How Diamonds Are Made By Nature

How Diamonds Are Made By Nature.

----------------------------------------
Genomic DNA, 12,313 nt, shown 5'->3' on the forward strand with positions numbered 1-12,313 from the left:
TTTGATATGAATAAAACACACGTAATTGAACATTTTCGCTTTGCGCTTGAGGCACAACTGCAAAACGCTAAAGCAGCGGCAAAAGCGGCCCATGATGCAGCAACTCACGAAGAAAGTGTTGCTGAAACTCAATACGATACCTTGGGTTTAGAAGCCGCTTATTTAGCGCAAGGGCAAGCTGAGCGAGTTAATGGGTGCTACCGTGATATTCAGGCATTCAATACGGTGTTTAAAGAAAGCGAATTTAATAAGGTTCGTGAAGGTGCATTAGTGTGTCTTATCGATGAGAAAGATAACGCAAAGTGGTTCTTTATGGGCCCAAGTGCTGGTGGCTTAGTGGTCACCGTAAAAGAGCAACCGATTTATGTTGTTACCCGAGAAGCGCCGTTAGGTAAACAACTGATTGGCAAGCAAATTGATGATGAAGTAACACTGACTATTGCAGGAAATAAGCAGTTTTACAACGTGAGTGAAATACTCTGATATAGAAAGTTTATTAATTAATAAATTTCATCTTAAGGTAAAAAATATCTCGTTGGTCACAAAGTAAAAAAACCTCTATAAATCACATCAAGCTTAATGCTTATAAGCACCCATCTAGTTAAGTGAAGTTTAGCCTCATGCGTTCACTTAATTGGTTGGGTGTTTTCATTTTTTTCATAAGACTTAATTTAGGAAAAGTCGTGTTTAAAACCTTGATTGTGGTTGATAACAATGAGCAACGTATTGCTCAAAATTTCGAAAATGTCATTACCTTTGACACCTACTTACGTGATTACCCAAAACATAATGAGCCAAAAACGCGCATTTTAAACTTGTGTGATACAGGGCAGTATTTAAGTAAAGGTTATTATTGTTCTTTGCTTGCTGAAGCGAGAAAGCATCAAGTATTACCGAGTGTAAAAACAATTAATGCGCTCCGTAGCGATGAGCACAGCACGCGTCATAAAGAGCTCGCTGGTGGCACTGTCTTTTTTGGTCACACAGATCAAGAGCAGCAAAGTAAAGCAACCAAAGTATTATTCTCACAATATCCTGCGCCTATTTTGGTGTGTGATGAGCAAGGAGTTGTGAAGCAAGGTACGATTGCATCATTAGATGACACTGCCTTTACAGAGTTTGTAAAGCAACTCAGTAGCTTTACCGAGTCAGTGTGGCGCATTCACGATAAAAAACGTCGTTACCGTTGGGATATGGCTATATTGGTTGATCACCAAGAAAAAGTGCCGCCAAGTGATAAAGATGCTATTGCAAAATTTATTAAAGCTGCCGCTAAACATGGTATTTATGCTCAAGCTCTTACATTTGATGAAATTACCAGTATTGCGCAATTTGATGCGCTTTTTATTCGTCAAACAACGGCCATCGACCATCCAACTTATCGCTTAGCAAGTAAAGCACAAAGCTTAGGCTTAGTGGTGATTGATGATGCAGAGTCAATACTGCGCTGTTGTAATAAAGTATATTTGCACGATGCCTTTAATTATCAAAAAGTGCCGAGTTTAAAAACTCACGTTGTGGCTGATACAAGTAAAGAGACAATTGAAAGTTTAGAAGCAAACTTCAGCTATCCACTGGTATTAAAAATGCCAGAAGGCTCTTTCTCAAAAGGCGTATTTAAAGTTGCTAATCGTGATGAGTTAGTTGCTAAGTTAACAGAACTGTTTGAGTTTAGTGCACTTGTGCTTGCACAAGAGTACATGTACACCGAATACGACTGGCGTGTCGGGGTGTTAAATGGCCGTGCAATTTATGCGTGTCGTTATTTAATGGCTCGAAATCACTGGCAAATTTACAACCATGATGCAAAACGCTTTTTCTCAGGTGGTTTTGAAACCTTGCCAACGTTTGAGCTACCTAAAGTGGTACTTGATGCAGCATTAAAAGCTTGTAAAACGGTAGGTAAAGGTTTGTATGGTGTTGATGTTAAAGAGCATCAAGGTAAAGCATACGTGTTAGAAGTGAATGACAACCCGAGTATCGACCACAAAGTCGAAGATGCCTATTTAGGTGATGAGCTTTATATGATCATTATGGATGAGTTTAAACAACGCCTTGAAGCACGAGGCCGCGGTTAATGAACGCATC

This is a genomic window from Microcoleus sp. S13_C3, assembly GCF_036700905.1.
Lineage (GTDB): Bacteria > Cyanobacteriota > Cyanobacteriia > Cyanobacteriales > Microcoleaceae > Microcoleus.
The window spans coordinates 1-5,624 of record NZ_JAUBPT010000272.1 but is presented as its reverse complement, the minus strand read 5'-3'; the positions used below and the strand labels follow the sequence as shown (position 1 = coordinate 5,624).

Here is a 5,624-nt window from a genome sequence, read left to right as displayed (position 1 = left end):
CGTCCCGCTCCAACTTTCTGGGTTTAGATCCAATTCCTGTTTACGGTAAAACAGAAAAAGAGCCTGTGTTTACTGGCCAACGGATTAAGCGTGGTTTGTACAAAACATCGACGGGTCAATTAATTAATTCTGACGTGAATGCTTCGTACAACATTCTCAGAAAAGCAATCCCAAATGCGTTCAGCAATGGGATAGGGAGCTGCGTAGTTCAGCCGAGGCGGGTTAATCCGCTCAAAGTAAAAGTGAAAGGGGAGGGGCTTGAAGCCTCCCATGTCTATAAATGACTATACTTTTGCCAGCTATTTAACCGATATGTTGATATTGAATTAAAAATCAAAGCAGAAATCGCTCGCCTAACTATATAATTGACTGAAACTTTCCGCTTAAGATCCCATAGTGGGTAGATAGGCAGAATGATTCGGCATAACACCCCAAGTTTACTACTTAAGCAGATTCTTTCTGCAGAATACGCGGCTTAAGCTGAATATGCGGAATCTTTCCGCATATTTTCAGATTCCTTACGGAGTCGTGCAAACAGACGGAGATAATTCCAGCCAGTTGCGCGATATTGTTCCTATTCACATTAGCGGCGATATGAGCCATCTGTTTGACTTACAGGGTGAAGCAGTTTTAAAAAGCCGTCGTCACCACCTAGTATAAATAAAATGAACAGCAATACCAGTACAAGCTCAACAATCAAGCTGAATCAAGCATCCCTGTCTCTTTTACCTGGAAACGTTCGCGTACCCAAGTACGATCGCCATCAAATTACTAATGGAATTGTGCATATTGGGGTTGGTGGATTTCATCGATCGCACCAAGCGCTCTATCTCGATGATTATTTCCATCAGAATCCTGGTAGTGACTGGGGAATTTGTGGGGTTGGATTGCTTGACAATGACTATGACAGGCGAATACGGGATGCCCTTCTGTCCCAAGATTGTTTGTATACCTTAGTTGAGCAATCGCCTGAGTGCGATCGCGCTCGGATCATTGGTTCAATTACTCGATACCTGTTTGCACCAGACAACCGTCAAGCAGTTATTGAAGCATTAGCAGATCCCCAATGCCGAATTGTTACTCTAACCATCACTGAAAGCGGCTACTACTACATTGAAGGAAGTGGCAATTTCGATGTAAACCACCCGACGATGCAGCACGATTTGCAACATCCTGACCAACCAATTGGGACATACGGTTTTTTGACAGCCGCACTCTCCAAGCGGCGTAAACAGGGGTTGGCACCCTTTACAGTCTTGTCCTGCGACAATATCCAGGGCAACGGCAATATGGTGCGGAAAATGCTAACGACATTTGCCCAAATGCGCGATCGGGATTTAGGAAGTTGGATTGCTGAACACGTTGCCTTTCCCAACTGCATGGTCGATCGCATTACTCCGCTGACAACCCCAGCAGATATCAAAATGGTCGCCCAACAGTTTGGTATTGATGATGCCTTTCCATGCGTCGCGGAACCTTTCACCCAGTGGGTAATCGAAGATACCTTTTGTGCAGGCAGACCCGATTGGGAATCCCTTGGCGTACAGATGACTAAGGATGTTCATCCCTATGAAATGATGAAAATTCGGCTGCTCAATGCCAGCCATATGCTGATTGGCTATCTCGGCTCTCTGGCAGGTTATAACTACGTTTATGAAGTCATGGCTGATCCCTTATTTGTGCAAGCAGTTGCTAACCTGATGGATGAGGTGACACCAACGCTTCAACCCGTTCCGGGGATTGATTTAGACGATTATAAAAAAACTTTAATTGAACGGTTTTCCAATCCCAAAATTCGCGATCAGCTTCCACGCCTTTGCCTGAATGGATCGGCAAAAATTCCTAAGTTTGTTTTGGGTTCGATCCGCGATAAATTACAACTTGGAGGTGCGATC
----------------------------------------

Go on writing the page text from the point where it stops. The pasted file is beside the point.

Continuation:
This BBC article shows us in interesting pictorial presentations how diamonds are made naturally within the Earth’s environment. Almost every diamond that has been dated, formed during the Precambrian Eon – the span of time between Earth’s formation about 4,600 million years ago and the start of the Cambrian Period, about 542 million years ago. In contrast, the earliest land plants did not appear on Earth until about 450 million years ago – nearly 100 million years after the formation of virtually all of Earth’s natural diamonds. Geologists believe that the diamonds in all of Earth’s commercial diamond deposits were formed in the mantle and delivered to the surface by deep-source volcanic eruptions. These eruptions produce the kimberlite and lamproite pipes that are sought after by diamond prospectors. Diamonds weathered and eroded from these eruptive deposits are now contained in the sedimentary deposits of streams and coastlines. The formation of natural diamonds requires very high temperatures and pressures. These conditions occur in limited zones of Earth’s mantle about 90 miles (150 kilometers) below the surface where temperatures are at least 2000 degrees Fahrenheit (1050 degrees Celsius). This critical temperature-pressure environment for diamond formation and stability is not present globally. Instead it is thought to be present primarily in the mantle beneath the stable interiors of continental plates. Tiny diamonds have also been found in rocks that are thought to have been sub-ducted deep into the mantle by plate tectonic processes – then returned to the surface.

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